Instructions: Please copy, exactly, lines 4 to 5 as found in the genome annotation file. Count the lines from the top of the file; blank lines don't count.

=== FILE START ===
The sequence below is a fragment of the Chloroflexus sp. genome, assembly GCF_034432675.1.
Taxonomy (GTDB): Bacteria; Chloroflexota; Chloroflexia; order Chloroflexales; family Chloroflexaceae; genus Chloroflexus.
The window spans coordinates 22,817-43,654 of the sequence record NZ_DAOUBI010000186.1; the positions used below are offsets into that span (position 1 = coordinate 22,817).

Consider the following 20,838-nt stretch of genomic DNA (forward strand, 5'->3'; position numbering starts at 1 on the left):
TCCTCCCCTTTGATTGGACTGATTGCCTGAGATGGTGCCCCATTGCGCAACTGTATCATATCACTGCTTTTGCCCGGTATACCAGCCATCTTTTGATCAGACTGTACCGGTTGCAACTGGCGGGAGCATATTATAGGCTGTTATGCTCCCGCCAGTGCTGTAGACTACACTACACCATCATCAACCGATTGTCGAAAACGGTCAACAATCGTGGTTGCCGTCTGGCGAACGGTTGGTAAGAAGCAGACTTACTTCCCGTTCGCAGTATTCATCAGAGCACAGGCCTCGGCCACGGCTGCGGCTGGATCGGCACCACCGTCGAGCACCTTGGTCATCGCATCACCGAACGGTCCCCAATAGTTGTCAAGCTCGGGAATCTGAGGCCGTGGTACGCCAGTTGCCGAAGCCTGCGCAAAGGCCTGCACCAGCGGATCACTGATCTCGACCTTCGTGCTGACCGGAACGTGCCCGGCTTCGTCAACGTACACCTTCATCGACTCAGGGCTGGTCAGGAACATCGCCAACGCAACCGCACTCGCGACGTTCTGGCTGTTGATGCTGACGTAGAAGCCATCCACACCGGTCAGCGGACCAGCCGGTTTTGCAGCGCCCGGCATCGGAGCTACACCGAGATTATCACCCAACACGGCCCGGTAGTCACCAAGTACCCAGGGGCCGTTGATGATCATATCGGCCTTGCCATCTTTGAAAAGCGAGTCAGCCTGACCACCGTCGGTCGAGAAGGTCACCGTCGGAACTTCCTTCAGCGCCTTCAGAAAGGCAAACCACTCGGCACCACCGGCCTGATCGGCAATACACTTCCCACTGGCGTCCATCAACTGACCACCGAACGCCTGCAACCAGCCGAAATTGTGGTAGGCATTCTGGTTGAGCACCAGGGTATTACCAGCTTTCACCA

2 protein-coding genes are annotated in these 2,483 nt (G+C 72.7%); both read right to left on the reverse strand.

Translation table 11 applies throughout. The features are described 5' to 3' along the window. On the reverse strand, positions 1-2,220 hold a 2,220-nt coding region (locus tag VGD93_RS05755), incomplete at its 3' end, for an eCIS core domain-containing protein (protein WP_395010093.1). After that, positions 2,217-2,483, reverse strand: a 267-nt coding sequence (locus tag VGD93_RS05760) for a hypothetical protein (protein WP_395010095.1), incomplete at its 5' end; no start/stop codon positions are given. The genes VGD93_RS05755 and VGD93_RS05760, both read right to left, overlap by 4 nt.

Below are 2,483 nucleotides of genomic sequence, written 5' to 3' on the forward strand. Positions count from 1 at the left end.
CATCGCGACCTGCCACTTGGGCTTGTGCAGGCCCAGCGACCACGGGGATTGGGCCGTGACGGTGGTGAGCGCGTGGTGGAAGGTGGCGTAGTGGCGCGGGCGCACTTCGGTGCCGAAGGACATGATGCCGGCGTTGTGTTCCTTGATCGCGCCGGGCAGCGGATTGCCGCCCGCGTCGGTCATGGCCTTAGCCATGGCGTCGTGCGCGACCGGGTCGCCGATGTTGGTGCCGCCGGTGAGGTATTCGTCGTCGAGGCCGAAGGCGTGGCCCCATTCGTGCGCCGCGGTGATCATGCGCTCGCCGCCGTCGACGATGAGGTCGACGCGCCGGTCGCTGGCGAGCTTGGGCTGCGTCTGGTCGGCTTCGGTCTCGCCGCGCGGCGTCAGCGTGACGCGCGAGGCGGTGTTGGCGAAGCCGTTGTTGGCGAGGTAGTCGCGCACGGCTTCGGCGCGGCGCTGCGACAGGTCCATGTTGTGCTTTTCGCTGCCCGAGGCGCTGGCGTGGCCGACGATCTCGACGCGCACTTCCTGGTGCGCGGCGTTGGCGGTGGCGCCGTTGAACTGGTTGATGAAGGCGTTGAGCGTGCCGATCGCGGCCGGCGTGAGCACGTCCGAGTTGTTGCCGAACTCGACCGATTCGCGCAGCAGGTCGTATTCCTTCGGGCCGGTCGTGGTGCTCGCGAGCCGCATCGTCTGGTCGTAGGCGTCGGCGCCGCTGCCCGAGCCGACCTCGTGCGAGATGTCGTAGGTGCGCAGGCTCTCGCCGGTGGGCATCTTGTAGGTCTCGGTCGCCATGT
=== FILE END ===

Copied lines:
Consider the following 20,838-nt stretch of genomic DNA (forward strand, 5'->3'; position numbering starts at 1 on the left):
TCCTCCCCTTTGATTGGACTGATTGCCTGAGATGGTGCCCCATTGCGCAACTGTATCATATCACTGCTTTTGCCCGGTATACCAGCCATCTTTTGATCAGACTGTACCGGTTGCAACTGGCGGGAGCATATTATAGGCTGTTATGCTCCCGCCAGTGCTGTAGACTACACTACACCATCATCAACCGATTGTCGAAAACGGTCAACAATCGTGGTTGCCGTCTGGCGAACGGTTGGTAAGAAGCAGACTTACTTCCCGTTCGCAGTATTCATCAGAGCACAGGCCTCGGCCACGGCTGCGGCTGGATCGGCACCACCGTCGAGCACCTTGGTCATCGCATCACCGAACGGTCCCCAATAGTTGTCAAGCTCGGGAATCTGAGGCCGTGGTACGCCAGTTGCCGAAGCCTGCGCAAAGGCCTGCACCAGCGGATCACTGATCTCGACCTTCGTGCTGACCGGAACGTGCCCGGCTTCGTCAACGTACACCTTCATCGACTCAGGGCTGGTCAGGAACATCGCCAACGCAACCGCACTCGCGACGTTCTGGCTGTTGATGCTGACGTAGAAGCCATCCACACCGGTCAGCGGACCAGCCGGTTTTGCAGCGCCCGGCATCGGAGCTACACCGAGATTATCACCCAACACGGCCCGGTAGTCACCAAGTACCCAGGGGCCGTTGATGATCATATCGGCCTTGCCATCTTTGAAAAGCGAGTCAGCCTGACCACCGTCGGTCGAGAAGGTCACCGTCGGAACTTCCTTCAGCGCCTTCAGAAAGGCAAACCACTCGGCACCACCGGCCTGATCGGCAATACACTTCCCACTGGCGTCCATCAACTGACCACCGAACGCCTGCAACCAGCCGAAATTGTGGTAGGCATTCTGGTTGAGCACCAGGGTATTACCAGCTTTCACCA